Data from the Nextdoor app has become a valuable tool for marketers looking to track real-time, local changes in consumer behavior among neighborhoods. The data reveals consumers' spending habits and media-consumption preferences as well as environmental issues.
The app on Wednesday released a guide on the changing consumption patterns of U.S. neighbors.
As vaccinations increase, businesses re-open, and vacation plans emerge, the report addresses how the COVID-19 pandemic has impacted neighbors’ finances and spending habits. People also became “accidental savers,” according to the data.
The data comes from the Global Web Index. All data in the report is drawn from GWI’s online research among internet users ages 16 to 64. The figures are representative of the online populations of each market, not its total population
Nextdoor found that attitudes about shopping and spending habits changed, which should not be a surprise. My daughter, for example, picked up gardening, and went from nurturing two children, one husband and five succulent plants to two children, one husband and 35 succulent plants.
Online purchases have surged. Neighbors bought more electronics and furniture for home offices, and healthcare options to keep them healthy. The outlook for 2021 looks positive for the next six months, according to the data.
Around one in five survey participants say they are planning to buy a car.
While the online boom continues across categories, neighbors seem to crave the in-store experience again. One-fifth of neighbors say they rely more on local businesses now than they did before the pandemic, which is huge for local and hyper-local ad targeting and SEO.
As other studies have found, more time at home means higher media consumption. The average neighbor now spends two hours a day on social media, although they are selective about which apps they use. For instance, 16% of neighbors have not visited Facebook in the past month, and 47% have not used Instagram, according to Nextdoor data.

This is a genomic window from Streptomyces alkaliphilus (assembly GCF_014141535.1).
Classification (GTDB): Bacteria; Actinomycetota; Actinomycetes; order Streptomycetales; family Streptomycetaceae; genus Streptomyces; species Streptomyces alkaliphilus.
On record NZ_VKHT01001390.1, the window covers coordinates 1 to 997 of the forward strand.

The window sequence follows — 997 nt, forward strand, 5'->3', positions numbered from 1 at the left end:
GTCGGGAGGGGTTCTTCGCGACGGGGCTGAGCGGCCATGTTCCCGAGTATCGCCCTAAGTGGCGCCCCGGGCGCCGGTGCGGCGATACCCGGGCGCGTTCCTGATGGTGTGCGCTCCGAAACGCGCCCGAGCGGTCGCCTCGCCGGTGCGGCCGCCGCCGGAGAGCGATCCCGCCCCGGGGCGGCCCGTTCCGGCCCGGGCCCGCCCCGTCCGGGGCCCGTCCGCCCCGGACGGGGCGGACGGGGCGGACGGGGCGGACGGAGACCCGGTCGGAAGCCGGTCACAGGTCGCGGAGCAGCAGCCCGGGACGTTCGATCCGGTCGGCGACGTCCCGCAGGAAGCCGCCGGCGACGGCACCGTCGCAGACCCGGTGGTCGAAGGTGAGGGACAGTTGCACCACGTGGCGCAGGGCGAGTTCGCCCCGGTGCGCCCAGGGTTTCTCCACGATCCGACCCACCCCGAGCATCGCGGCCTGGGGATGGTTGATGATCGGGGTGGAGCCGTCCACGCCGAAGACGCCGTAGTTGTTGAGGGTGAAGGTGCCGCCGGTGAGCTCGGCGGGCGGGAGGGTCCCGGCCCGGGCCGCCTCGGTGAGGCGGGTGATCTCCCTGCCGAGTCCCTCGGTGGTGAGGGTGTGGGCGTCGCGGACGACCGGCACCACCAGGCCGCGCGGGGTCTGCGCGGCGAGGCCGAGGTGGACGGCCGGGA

The data is revealing, showing the neighborhoods with the percentage of people who own certain car brands. Although seven in 10 neighbors are driving more than once a week, car purchases declined across all audiences in 2020 compared to 2019. Cars were one of the major purchases that neighbors chose to delay as a result of COVID-19.
Toward the end of the year, neighbors began making delayed purchases again -- showing that the market decline was temporary and is picking back up. Looking to the next six months, the outlook for automotive appears to be positive, per the data. Around one in five say they are planning to buy a car during this time period, with younger and urban neighbors particularly ahead.
People are beginning to consider hybrid and electric vehicles. The number who currently have a hybrid vehicle has ticked up since 2019, while mentions of Tesla on Nextdoor have grown by 90% year-over-year.
On the horizon are planned vacations and dining-out experiences. While travel plans were halted by the pandemic, now more than one in four neighbors say they are very likely to book a vacation in 2021.
In addition, more are planning major purchases in the coming months that include electronics, travel, and home improvement items.
What will have the greatest impact on travel? Some 35% said it will be the value for money, while 30% cite weather and time of year, 27% seek a relaxing experience, 22% are in search of a cultural experience, 19% still want to visit friends and family, and 18% are looking for special offers and deals.
People also are eager to gain access to 5G. In fact, they are 25% more likely than average to say they want access as soon as possible, while more than 40% want 5G at some point in the future.
AT&T and Verizon tie
for the top mobile network brands among neighbors, but there are clear divides by location. Urban areas are loyal to AT&T, rural neighbors are fans of Verizon, with 38% using the network compared
to only 18% of those in urban areas.
Access to 5G means innovations in marketing, performance and advertising. The faster speeds will make it easier to innovate.
Data from the Nextdoor app has become a valuable tool for marketers looking to track real-time, nearby changes in neighborhoods.